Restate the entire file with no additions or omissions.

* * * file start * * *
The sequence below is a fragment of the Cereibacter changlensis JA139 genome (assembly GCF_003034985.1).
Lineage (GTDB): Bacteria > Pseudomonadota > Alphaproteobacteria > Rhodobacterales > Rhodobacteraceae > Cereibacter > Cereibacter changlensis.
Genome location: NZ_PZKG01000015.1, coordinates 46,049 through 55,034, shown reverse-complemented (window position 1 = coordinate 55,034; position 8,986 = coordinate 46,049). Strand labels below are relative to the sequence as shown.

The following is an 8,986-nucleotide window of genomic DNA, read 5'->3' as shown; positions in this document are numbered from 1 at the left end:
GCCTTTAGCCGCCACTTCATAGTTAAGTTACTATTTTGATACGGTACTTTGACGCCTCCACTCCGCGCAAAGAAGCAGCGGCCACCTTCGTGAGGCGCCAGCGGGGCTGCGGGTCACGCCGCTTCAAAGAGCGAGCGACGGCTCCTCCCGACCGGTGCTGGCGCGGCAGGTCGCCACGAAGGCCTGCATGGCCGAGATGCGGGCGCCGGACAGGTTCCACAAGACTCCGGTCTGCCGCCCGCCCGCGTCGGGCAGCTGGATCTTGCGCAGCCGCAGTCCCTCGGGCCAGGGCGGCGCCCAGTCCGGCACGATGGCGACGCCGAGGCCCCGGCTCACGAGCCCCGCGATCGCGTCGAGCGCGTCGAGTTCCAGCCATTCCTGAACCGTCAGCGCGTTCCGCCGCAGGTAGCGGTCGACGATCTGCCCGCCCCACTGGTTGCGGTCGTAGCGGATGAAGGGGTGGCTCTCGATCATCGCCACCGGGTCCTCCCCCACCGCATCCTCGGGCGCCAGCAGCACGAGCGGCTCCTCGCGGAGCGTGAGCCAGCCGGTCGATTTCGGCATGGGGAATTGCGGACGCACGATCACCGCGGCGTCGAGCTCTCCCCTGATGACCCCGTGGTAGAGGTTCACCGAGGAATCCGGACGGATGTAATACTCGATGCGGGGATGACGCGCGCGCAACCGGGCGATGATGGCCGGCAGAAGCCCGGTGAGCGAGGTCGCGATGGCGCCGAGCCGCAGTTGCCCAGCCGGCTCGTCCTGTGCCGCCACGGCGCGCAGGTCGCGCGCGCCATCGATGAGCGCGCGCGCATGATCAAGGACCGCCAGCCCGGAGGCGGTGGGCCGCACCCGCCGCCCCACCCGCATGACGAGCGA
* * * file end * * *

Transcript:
The sequence below is a fragment of the Cereibacter changlensis JA139 genome (assembly GCF_003034985.1).
Lineage (GTDB): Bacteria > Pseudomonadota > Alphaproteobacteria > Rhodobacterales > Rhodobacteraceae > Cereibacter > Cereibacter changlensis.
Genome location: NZ_PZKG01000015.1, coordinates 46,049 through 55,034, shown reverse-complemented (window position 1 = coordinate 55,034; position 8,986 = coordinate 46,049). Strand labels below are relative to the sequence as shown.

The following is an 8,986-nucleotide window of genomic DNA, read 5'->3' as shown; positions in this document are numbered from 1 at the left end:
GCCTTTAGCCGCCACTTCATAGTTAAGTTACTATTTTGATACGGTACTTTGACGCCTCCACTCCGCGCAAAGAAGCAGCGGCCACCTTCGTGAGGCGCCAGCGGGGCTGCGGGTCACGCCGCTTCAAAGAGCGAGCGACGGCTCCTCCCGACCGGTGCTGGCGCGGCAGGTCGCCACGAAGGCCTGCATGGCCGAGATGCGGGCGCCGGACAGGTTCCACAAGACTCCGGTCTGCCGCCCGCCCGCGTCGGGCAGCTGGATCTTGCGCAGCCGCAGTCCCTCGGGCCAGGGCGGCGCCCAGTCCGGCACGATGGCGACGCCGAGGCCCCGGCTCACGAGCCCCGCGATCGCGTCGAGCGCGTCGAGTTCCAGCCATTCCTGAACCGTCAGCGCGTTCCGCCGCAGGTAGCGGTCGACGATCTGCCCGCCCCACTGGTTGCGGTCGTAGCGGATGAAGGGGTGGCTCTCGATCATCGCCACCGGGTCCTCCCCCACCGCATCCTCGGGCGCCAGCAGCACGAGCGGCTCCTCGCGGAGCGTGAGCCAGCCGGTCGATTTCGGCATGGGGAATTGCGGACGCACGATCACCGCGGCGTCGAGCTCTCCCCTGATGACCCCGTGGTAGAGGTTCACCGAGGAATCCGGACGGATGTAATACTCGATGCGGGGATGACGCGCGCGCAACCGGGCGATGATGGCCGGCAGAAGCCCGGTGAGCGAGGTCGCGATGGCGCCGAGCCGCAGTTGCCCAGCCGGCTCGTCCTGTGCCGCCACGGCGCGCAGGTCGCGCGCGCCATCGATGAGCGCGCGCGCATGATCAAGGACCGCCAGCCCGGAGGCGGTGGGCCGCACCCGCCGCCCCACCCGCATGACGAGCGA